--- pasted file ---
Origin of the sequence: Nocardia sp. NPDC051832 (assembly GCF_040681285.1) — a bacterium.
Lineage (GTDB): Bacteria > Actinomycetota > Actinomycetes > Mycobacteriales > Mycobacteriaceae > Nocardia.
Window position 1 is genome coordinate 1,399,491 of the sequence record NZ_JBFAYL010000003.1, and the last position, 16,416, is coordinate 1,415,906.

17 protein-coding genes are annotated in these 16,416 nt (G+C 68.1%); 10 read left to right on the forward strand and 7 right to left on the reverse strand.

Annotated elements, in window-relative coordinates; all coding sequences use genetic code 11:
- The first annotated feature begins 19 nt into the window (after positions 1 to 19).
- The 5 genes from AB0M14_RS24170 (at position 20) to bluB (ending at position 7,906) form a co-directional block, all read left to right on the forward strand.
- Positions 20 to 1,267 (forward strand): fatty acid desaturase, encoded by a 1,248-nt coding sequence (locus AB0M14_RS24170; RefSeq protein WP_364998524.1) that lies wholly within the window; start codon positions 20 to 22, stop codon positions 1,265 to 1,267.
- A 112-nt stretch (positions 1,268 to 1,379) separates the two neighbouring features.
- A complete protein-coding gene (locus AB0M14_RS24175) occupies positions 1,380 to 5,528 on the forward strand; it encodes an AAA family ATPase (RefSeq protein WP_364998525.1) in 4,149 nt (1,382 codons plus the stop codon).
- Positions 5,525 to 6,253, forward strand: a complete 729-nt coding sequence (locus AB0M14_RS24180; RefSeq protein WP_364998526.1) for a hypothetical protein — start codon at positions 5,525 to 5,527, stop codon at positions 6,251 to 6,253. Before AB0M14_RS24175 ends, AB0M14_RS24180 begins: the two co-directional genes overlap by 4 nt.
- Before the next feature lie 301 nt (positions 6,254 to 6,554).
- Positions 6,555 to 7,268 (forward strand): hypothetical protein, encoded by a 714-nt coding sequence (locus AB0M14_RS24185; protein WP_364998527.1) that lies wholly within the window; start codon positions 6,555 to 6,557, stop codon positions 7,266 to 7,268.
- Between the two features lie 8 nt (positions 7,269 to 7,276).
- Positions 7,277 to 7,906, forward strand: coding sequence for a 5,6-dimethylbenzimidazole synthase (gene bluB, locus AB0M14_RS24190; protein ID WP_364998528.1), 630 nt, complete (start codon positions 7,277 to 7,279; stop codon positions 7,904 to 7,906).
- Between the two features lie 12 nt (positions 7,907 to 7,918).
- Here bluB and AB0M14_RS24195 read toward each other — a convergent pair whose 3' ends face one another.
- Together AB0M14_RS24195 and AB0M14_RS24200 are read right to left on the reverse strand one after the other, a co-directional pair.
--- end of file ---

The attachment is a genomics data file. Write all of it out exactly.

Origin of the sequence: Nocardia sp. NPDC051832 (assembly GCF_040681285.1) — a bacterium.
Lineage (GTDB): Bacteria > Actinomycetota > Actinomycetes > Mycobacteriales > Mycobacteriaceae > Nocardia.
Window position 1 is genome coordinate 1,399,491 of the sequence record NZ_JBFAYL010000003.1, and the last position, 16,416, is coordinate 1,415,906.

17 protein-coding genes are annotated in these 16,416 nt (G+C 68.1%); 10 read left to right on the forward strand and 7 right to left on the reverse strand.

Annotated elements, in window-relative coordinates; all coding sequences use genetic code 11:
- The first annotated feature begins 19 nt into the window (after positions 1 to 19).
- The 5 genes from AB0M14_RS24170 (at position 20) to bluB (ending at position 7,906) form a co-directional block, all read left to right on the forward strand.
- Positions 20 to 1,267 (forward strand): fatty acid desaturase, encoded by a 1,248-nt coding sequence (locus AB0M14_RS24170; RefSeq protein WP_364998524.1) that lies wholly within the window; start codon positions 20 to 22, stop codon positions 1,265 to 1,267.
- A 112-nt stretch (positions 1,268 to 1,379) separates the two neighbouring features.
- A complete protein-coding gene (locus AB0M14_RS24175) occupies positions 1,380 to 5,528 on the forward strand; it encodes an AAA family ATPase (RefSeq protein WP_364998525.1) in 4,149 nt (1,382 codons plus the stop codon).
- Positions 5,525 to 6,253, forward strand: a complete 729-nt coding sequence (locus AB0M14_RS24180; RefSeq protein WP_364998526.1) for a hypothetical protein — start codon at positions 5,525 to 5,527, stop codon at positions 6,251 to 6,253. Before AB0M14_RS24175 ends, AB0M14_RS24180 begins: the two co-directional genes overlap by 4 nt.
- Before the next feature lie 301 nt (positions 6,254 to 6,554).
- Positions 6,555 to 7,268 (forward strand): hypothetical protein, encoded by a 714-nt coding sequence (locus AB0M14_RS24185; protein WP_364998527.1) that lies wholly within the window; start codon positions 6,555 to 6,557, stop codon positions 7,266 to 7,268.
- Between the two features lie 8 nt (positions 7,269 to 7,276).
- Positions 7,277 to 7,906, forward strand: coding sequence for a 5,6-dimethylbenzimidazole synthase (gene bluB, locus AB0M14_RS24190; protein ID WP_364998528.1), 630 nt, complete (start codon positions 7,277 to 7,279; stop codon positions 7,904 to 7,906).
- Between the two features lie 12 nt (positions 7,907 to 7,918).
- Here bluB and AB0M14_RS24195 read toward each other — a convergent pair whose 3' ends face one another.
- Together AB0M14_RS24195 and AB0M14_RS24200 are read right to left on the reverse strand one after the other, a co-directional pair.